Shortly after breakfast on Thursday morning, we began hearing rumblings of massive pedestrian and vehicle traffic heading toward Invesco Field. The last thing we wanted to do was miss a second of the chance to be a part of history; so, shortly after noon, four of us (Minority Leader Ward Armstrong and his wife, Delegate Pam; Ward’s Chief of Staff Claire Wilker; and me) set out by foot on the 3-4 mile march from our hotel to the field. In all it took us two hours door-to-door, with a few stops in between. Our route took us down through a shopping area, so while Ward did a campaign conference call on his cell phone from the back of a pet supply store, Pam window shopped and I did Starbucks. Actual travel time was maybe an hour fifteen.
It was surreal to walk down the middle of six-lane streets approaching the center — the streets and parking lots had all been closed off for security. Under a warm sun and occasional breezes, the atmosphere was like a moving, political Woodstock: button and t-shirt vendors hawking their wares, religious proselityzers riding flag-mounted bicycles along the caravan route, and a lot of friendly and congenial conversation among the walkers (everybody knew Virginia is in play, and they urged us on. We told them to send money and volunteers.).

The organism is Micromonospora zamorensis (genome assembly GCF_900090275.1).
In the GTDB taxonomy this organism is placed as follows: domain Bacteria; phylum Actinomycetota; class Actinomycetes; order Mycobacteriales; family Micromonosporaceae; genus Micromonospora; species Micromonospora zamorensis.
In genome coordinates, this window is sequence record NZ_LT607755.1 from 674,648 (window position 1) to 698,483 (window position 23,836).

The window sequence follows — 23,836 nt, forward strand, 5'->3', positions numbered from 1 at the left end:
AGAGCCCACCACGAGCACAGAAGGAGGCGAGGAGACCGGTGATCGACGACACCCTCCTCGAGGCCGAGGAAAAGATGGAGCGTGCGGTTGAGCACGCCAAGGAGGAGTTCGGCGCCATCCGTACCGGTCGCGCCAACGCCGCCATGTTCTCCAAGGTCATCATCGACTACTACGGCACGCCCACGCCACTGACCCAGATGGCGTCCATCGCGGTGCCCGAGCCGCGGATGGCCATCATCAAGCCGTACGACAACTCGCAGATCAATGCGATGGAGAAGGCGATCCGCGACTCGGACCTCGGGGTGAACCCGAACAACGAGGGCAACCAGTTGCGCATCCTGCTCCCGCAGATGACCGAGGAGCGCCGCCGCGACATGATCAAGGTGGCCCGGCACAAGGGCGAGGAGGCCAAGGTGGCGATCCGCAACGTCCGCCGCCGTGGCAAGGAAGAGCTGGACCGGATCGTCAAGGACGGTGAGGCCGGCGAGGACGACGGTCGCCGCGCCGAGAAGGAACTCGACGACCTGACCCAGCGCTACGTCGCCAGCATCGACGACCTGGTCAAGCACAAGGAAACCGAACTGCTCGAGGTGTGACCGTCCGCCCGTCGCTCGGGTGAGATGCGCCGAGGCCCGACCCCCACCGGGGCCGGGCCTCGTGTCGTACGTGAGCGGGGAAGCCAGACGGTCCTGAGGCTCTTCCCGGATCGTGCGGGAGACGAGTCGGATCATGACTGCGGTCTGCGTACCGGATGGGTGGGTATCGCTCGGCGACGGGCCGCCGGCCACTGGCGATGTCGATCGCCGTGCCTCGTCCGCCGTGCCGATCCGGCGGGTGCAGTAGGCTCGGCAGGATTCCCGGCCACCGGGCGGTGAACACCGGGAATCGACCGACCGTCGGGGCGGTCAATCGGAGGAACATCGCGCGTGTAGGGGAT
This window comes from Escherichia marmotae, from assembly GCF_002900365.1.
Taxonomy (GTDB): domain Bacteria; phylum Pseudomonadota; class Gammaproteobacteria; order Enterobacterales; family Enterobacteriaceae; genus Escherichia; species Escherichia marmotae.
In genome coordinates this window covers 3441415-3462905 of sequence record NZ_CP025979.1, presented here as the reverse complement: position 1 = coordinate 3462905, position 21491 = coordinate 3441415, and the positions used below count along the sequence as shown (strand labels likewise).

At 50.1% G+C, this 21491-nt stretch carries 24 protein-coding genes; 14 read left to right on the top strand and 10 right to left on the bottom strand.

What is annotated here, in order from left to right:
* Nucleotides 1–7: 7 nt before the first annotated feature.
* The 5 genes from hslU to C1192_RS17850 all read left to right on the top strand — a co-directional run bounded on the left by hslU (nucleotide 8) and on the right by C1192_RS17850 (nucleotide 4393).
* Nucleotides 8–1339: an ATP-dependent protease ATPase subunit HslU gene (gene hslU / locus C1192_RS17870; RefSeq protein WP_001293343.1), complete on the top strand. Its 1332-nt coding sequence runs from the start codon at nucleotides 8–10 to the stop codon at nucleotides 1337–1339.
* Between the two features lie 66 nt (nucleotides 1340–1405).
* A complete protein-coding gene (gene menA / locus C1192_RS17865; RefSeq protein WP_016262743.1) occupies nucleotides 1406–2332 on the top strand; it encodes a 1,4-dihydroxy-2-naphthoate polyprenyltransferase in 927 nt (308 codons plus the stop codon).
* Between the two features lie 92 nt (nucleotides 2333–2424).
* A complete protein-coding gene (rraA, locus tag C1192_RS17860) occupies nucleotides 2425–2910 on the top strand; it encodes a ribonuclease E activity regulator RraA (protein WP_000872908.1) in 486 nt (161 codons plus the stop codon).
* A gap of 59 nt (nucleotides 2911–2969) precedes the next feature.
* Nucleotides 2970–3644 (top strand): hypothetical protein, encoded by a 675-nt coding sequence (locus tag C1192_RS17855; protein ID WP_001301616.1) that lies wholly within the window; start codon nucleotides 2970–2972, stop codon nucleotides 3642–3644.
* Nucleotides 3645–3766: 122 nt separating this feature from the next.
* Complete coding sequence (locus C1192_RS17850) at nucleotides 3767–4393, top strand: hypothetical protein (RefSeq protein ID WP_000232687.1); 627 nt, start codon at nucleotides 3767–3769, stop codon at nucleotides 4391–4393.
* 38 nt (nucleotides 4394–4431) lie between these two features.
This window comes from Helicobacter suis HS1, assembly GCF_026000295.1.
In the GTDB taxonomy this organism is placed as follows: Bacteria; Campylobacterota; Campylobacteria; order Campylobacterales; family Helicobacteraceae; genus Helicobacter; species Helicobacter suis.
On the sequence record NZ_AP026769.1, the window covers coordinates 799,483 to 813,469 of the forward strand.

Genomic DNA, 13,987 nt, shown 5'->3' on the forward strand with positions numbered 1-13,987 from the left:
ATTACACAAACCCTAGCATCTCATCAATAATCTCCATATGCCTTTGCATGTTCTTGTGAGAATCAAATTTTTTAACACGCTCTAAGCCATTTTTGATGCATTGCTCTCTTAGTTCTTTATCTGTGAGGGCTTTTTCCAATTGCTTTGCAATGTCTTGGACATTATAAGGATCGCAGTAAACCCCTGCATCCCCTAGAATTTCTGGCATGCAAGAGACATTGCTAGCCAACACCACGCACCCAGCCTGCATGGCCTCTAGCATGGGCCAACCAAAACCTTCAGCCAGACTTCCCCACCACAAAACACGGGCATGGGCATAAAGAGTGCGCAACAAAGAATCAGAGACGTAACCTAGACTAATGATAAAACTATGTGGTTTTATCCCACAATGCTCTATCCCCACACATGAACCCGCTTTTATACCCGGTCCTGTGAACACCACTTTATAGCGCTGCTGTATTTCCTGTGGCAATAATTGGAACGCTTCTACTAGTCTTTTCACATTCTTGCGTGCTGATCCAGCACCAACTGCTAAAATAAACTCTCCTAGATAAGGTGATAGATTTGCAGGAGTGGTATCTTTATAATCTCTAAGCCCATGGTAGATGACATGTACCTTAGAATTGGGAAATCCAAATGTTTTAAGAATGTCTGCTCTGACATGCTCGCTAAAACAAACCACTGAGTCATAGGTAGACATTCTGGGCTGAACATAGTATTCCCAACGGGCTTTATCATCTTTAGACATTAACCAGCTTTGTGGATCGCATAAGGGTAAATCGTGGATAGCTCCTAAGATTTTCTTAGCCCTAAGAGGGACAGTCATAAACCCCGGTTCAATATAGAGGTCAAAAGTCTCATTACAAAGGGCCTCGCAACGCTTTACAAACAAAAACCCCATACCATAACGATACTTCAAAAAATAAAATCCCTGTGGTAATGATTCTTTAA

Because we were on the front edge of the tsunami, going through security was easy. We staked out our seats on the stadium floor directly in front of the podium (the state delegation floorplan was identical to the Pepsi Center, so once again Virginia was in prime territory right back of Illinois. That gave us a vantage point for spotting home state figures including Rahm Emanuel, Congressman Jesse Jackson Jr. and his father, and my favorite — Mayor Daley). Then for the next five hours, as the sun set back of us and we were entertained by musicians including Sheryl Crow and Stevie Wonder, we watched this massive amphitheatre fill to near capacity with over 80,000 people.
Inside the Bubble, you get a different sense of the sights and sounds that are going on all around you: it wasn’t until I got back to the hotel and saw a rerun of the proceedings on TV that I saw the overall visual spectacle of all those people and all that energy. It was also the first time I had a chance to listen to what Senator Obama actually had said in his speech. (It’s hard to be analytical when you’re simultaneously standing on a chair waving a sign, shouting “Yes We Can” in unison with 75,000 other people, and trying to operate a video camcorder). So when people ask, “How was the speech?” the best I can come up with is, “It was great.” (In this morning’s Richmond Times-Dispatch I demonstrated my keen knowledge of sports by telling the reporter, “He hit it right out of Invesco Field,” where the Denver Broncos play football.)
So with streamers, confetti, and fireworks, our four days in Denver ended. We’re all headed home, tired but happy. Summer camp for political junkies is over, and now the real work begins.